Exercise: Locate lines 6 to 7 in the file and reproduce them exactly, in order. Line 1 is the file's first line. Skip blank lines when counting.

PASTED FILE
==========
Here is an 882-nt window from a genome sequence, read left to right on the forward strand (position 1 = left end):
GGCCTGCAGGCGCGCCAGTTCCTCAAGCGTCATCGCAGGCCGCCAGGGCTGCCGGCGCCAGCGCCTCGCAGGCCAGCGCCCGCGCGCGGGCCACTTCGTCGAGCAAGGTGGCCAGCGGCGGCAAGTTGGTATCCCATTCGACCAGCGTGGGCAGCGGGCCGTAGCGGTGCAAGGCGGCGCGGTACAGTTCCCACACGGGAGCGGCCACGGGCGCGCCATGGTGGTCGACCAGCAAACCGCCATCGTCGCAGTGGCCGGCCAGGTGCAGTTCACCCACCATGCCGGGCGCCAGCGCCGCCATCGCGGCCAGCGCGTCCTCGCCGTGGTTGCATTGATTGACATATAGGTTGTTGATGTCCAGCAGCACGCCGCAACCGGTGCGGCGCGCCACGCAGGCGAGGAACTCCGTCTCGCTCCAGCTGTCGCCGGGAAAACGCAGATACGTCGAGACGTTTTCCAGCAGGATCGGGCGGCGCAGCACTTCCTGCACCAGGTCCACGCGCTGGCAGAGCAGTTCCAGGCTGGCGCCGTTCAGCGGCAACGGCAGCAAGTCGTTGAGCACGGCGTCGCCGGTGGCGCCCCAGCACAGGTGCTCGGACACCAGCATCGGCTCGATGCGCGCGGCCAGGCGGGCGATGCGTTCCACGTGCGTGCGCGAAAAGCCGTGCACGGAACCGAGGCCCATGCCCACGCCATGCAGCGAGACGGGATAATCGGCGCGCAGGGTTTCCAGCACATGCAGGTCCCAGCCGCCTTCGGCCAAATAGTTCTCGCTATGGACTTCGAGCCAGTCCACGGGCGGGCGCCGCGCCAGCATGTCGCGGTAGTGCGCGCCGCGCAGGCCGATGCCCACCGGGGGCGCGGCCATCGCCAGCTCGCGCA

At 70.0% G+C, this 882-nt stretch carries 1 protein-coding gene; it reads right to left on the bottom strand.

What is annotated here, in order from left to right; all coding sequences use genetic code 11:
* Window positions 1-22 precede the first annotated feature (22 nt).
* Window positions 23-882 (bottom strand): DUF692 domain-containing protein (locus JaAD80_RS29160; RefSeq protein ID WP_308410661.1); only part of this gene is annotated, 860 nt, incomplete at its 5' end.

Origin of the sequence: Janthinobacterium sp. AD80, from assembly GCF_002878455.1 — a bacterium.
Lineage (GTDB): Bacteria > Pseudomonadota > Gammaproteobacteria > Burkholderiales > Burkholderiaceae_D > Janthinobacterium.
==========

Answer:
* Window positions 23-882 (bottom strand): DUF692 domain-containing protein (locus JaAD80_RS29160; RefSeq protein ID WP_308410661.1); only part of this gene is annotated, 860 nt, incomplete at its 5' end.

Origin of the sequence: Janthinobacterium sp. AD80, from assembly GCF_002878455.1 — a bacterium.